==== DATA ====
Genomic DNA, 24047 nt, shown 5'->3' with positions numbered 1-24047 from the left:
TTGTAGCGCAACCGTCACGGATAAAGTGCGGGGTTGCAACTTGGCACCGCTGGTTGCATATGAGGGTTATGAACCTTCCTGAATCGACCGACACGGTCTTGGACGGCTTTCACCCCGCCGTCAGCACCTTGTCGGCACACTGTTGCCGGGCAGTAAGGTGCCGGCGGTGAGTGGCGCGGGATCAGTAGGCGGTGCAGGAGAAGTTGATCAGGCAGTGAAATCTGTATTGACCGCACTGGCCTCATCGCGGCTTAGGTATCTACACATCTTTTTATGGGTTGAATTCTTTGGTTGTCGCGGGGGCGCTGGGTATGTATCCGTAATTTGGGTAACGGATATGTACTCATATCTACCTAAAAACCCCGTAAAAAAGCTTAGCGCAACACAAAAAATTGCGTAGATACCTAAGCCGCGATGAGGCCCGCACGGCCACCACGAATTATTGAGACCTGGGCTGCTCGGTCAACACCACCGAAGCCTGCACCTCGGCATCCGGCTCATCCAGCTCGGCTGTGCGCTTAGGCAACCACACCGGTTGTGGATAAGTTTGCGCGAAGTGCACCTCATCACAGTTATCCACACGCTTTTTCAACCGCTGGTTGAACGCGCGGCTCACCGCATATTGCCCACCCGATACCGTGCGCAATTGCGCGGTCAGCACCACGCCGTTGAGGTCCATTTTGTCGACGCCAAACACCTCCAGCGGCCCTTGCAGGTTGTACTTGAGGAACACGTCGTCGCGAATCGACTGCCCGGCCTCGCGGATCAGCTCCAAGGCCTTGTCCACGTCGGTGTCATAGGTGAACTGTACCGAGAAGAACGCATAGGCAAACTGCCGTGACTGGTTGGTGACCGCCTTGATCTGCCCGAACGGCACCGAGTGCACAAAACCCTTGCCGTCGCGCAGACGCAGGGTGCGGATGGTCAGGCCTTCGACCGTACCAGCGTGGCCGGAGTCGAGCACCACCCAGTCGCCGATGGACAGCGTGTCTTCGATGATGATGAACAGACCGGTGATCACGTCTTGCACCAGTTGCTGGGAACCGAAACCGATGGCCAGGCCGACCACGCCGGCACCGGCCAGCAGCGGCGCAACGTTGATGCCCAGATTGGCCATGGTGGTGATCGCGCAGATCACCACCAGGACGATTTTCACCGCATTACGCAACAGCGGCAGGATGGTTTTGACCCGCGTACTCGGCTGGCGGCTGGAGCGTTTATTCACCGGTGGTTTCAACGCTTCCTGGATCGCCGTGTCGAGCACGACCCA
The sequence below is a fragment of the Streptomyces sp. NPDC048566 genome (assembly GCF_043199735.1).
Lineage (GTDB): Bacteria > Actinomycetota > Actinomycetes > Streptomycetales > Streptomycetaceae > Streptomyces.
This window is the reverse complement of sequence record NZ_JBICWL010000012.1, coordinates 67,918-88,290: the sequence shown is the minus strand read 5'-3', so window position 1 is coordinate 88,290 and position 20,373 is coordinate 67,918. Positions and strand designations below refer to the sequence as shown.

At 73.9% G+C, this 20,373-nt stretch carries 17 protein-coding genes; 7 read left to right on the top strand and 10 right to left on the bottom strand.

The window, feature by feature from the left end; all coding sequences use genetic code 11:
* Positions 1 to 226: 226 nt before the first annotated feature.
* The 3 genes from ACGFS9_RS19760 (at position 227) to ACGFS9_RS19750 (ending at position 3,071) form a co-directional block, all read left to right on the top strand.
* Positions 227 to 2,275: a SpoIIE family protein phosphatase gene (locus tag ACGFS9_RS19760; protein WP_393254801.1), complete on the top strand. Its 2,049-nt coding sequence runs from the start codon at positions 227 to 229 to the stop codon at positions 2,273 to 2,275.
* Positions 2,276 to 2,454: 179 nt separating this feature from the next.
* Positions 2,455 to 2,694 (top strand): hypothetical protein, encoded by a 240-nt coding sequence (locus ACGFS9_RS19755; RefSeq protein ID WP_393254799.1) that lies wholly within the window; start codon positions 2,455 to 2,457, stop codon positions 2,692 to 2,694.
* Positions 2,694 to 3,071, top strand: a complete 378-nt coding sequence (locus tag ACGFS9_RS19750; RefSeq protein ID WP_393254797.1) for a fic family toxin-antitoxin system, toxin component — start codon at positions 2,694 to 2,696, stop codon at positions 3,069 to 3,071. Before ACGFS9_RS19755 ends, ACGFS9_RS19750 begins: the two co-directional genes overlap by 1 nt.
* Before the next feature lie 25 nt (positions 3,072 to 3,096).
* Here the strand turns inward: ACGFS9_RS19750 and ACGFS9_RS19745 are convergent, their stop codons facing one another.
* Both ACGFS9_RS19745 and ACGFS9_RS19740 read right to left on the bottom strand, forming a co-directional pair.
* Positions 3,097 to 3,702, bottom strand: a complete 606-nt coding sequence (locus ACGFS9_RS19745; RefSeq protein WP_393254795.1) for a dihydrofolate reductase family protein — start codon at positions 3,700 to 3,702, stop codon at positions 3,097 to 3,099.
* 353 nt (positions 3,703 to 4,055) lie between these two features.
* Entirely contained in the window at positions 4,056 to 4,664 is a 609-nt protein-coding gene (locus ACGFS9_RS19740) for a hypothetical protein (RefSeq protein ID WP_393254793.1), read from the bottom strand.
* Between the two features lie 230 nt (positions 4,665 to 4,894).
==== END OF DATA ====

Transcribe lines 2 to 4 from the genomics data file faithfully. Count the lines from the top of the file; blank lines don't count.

TTGTAGCGCAACCGTCACGGATAAAGTGCGGGGTTGCAACTTGGCACCGCTGGTTGCATATGAGGGTTATGAACCTTCCTGAATCGACCGACACGGTCTTGGACGGCTTTCACCCCGCCGTCAGCACCTTGTCGGCACACTGTTGCCGGGCAGTAAGGTGCCGGCGGTGAGTGGCGCGGGATCAGTAGGCGGTGCAGGAGAAGTTGATCAGGCAGTGAAATCTGTATTGACCGCACTGGCCTCATCGCGGCTTAGGTATCTACACATCTTTTTATGGGTTGAATTCTTTGGTTGTCGCGGGGGCGCTGGGTATGTATCCGTAATTTGGGTAACGGATATGTACTCATATCTACCTAAAAACCCCGTAAAAAAGCTTAGCGCAACACAAAAAATTGCGTAGATACCTAAGCCGCGATGAGGCCCGCACGGCCACCACGAATTATTGAGACCTGGGCTGCTCGGTCAACACCACCGAAGCCTGCACCTCGGCATCCGGCTCATCCAGCTCGGCTGTGCGCTTAGGCAACCACACCGGTTGTGGATAAGTTTGCGCGAAGTGCACCTCATCACAGTTATCCACACGCTTTTTCAACCGCTGGTTGAACGCGCGGCTCACCGCATATTGCCCACCCGATACCGTGCGCAATTGCGCGGTCAGCACCACGCCGTTGAGGTCCATTTTGTCGACGCCAAACACCTCCAGCGGCCCTTGCAGGTTGTACTTGAGGAACACGTCGTCGCGAATCGACTGCCCGGCCTCGCGGATCAGCTCCAAGGCCTTGTCCACGTCGGTGTCATAGGTGAACTGTACCGAGAAGAACGCATAGGCAAACTGCCGTGACTGGTTGGTGACCGCCTTGATCTGCCCGAACGGCACCGAGTGCACAAAACCCTTGCCGTCGCGCAGACGCAGGGTGCGGATGGTCAGGCCTTCGACCGTACCAGCGTGGCCGGAGTCGAGCACCACCCAGTCGCCGATGGACAGCGTGTCTTCGATGATGATGAACAGACCGGTGATCACGTCTTGCACCAGTTGCTGGGAACCGAAACCGATGGCCAGGCCGACCACGCCGGCACCGGCCAGCAGCGGCGCAACGTTGATGCCCAGATTGGCCATGGTGGTGATCGCGCAGATCACCACCAGGACGATTTTCACCGCATTACGCAACAGCGGCAGGATGGTTTTGACCCGCGTACTCGGCTGGCGGCTGGAGCGTTTATTCACCGGTGGTTTCAACGCTTCCTGGATCGCCGTGTCGAGCACGACCCA
The sequence below is a fragment of the Streptomyces sp. NPDC048566 genome (assembly GCF_043199735.1).
Lineage (GTDB): Bacteria > Actinomycetota > Actinomycetes > Streptomycetales > Streptomycetaceae > Streptomyces.